facilities, are educated with children who are nondisabled,” and that students with disabilities have ac-
cess to the general curriculum. 34 C.F.R. § 300.114(2).
Q. Will the Canyons School District and the Jordan School District share any special education programs
A. YES. We are in the process of finalizing interlocal agreements that will allow Canyons School District
special education students access to programs at the South Valley School, and Jordan School District
special education students access to programs at the Jordan Resource Center.
Q. Where will cluster units and other specialized placements be located?
A. For the 2009-2010 school year, we plan to continue with the status quo. That is, we do not plan to
move any of the preschools, cluster units, or other specialized programs located at schools to differ-
ent locations. However, location of these programs in the long term may change. The Board of Edu-
cation has charged a 45-member Enrollment Management & Capital Facilities Task Force with the re-
sponsibility of studying issues related to building capacity, condition, and location, and of making rec-
ommendations to the board by the fall of 2009, and the outcome of this process may affect the loca-
tion of special education programs as we develop plans for school boundaries and the use of facilities
in the future.
Q. Will we have integrated preschool programs?
A. YES. We will continue to have integrated preschool programs in which students with disabilities are
educated with children who are nondisabled.
Q. Will guidance services continue in the same manner as the Jordan School District?
A. YES. However, all Canyons School District “guidance specialists” are highly qualified school psycholo-
gists, and their titles and responsibilities will reflect their specialized education and skills.
Q. What is the commitment of Canyons School District to students with autism?
A. We have a strong commitment to the academic, behavioral, social, and communicative progress of
students with autism. Among the instructional and support services we will offer, as appropriate on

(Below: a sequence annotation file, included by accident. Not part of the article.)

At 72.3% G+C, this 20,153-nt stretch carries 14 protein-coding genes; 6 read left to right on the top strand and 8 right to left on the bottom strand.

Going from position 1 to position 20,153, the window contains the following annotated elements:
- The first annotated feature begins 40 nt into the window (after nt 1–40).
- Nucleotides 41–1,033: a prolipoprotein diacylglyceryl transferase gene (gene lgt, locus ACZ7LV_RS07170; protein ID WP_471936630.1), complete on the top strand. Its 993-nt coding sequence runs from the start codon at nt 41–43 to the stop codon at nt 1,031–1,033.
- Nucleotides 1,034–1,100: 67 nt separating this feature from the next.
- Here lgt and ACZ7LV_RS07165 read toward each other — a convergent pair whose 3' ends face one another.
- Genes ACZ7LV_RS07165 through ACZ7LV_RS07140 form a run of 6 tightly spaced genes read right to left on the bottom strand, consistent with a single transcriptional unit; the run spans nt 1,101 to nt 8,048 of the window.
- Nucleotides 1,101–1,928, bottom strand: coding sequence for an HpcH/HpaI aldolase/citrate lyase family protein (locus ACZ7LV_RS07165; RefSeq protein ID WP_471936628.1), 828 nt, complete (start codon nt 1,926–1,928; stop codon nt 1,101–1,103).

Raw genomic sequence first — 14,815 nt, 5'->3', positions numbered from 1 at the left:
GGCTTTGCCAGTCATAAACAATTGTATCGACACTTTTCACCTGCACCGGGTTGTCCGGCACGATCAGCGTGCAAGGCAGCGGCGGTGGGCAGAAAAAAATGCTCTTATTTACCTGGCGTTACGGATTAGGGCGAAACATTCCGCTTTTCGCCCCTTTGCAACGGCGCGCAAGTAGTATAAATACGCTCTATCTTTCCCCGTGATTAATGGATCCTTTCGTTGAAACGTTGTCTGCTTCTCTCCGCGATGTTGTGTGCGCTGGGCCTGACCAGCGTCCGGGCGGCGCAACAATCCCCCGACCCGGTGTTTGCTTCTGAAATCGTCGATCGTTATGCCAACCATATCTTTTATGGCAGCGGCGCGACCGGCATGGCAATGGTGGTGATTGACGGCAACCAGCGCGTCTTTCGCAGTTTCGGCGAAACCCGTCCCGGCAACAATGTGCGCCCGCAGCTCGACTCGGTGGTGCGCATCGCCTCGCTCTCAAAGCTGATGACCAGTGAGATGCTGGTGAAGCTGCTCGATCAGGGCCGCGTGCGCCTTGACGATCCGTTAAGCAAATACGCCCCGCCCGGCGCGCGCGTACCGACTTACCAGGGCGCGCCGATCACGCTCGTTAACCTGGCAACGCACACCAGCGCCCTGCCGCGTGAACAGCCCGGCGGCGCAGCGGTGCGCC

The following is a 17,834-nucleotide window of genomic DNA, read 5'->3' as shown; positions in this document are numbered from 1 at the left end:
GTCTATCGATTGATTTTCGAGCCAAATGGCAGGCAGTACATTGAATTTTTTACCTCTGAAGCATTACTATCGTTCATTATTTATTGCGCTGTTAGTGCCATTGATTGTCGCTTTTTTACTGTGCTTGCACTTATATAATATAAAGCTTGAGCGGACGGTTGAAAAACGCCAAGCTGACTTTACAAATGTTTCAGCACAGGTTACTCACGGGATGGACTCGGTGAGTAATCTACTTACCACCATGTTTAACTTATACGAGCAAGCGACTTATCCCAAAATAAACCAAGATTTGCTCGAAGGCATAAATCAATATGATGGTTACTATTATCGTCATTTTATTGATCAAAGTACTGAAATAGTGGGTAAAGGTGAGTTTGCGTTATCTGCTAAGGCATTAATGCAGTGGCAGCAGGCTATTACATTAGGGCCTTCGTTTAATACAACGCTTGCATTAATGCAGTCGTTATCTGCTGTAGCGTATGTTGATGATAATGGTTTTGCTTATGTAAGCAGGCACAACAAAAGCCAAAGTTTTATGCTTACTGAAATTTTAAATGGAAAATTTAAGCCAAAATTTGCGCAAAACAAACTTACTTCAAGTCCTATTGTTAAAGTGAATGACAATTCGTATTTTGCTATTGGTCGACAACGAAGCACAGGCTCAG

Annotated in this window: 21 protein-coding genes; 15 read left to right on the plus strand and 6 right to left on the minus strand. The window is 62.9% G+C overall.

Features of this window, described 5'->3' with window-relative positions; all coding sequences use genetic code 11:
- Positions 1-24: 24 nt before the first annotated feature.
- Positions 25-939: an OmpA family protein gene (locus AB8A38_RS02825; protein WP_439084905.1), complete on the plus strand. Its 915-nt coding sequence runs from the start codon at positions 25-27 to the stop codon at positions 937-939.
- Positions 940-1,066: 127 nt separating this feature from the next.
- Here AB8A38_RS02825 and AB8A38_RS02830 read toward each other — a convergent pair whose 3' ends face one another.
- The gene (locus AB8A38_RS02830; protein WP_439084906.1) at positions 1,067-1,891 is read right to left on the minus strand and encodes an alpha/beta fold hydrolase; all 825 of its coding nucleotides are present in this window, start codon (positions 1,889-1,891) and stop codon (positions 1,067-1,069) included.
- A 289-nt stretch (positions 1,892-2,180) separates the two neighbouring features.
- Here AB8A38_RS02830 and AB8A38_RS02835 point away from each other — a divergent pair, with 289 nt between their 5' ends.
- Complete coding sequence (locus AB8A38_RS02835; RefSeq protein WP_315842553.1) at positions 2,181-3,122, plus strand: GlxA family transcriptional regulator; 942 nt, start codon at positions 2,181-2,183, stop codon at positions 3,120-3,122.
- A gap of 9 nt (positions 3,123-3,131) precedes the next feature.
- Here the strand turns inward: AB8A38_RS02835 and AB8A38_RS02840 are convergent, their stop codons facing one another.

an individualized basis, are social skills development, specialized communication programs, ongoing
professional development for teachers and assistants, and dedicated support from District staff.
Q. Will curriculum be aligned and research based?
A. YES. The Department of Special Education, together with the District’s Office of Evidence-Based
Curriculum & Learning, under the direction of Dr. Ginger Rhode, Deputy Superintendent for Student
Achievement, who is a highly respected special education expert in her own right, will be taking an
inventory of all special education and general education curricula in Canyons School District schools,
to ensure that all curricula and instructional strategies are research-based and designed to produce
effective learning outcomes. Once this inventory is complete, District leaders will work with teachers
and principals to implement appropriate changes. Our highest priority is to improve achievement
outcomes for all students, and we intend to courageously confront any curricular programs or in-
structional strategies that may not be working.
Q. How will the Canyons School District keep parents of students with disabilities informed and en-
A. We plan to utilize a number of strategies to promote active engagement and partnerships with par-
ents. First, we plan to form a standing parent advisory group that will meet regularly with district ad-
ministrators and staff to discuss concerns, issues, and ideas. Second, we plan to actively use the dis-
trict’s Web site to disseminate information to parents and staff. Third, we plan to be visible partici-
pants in events that give students with disabilities an opportunity to shine, such as Special Olympics.
Fourth, I plan to host a series of invitation-only lunches in my office for selected students with disabili-
ties and their parents so I can get to know the students and their families in a personal and meaningful
way, and recognize their accomplishments. Fifth, we plan to involve parents in helping us create
unique partnerships with Utah institutions of higher education to place many more students with dis-
abilities on a clear path to postsecondary education and meaningful, gainful employment. We have
many more ideas and will share them with you as we develop them more fully in the coming months.
In conclusion, I want to be very clear that the education of students with disabilities will be one of the top
priorities of my administration. I also want to be clear that our special education leadership shares my pas-
sion for holding all students to, and helping them achieve, high expectations. Finally, and most importantly, I
want to be clear that we genuinely love students with disabilities—and that is why we are so excited to work
with them in the Canyons School District.
— Dr. Dave Doty
April 17, 2009
now just 75 days away! I’m amazed and humbled that our new district is attracting strong interest from
deep applicant pool, which only stands to better serve our children, is attributable in
part to the current economic downturn.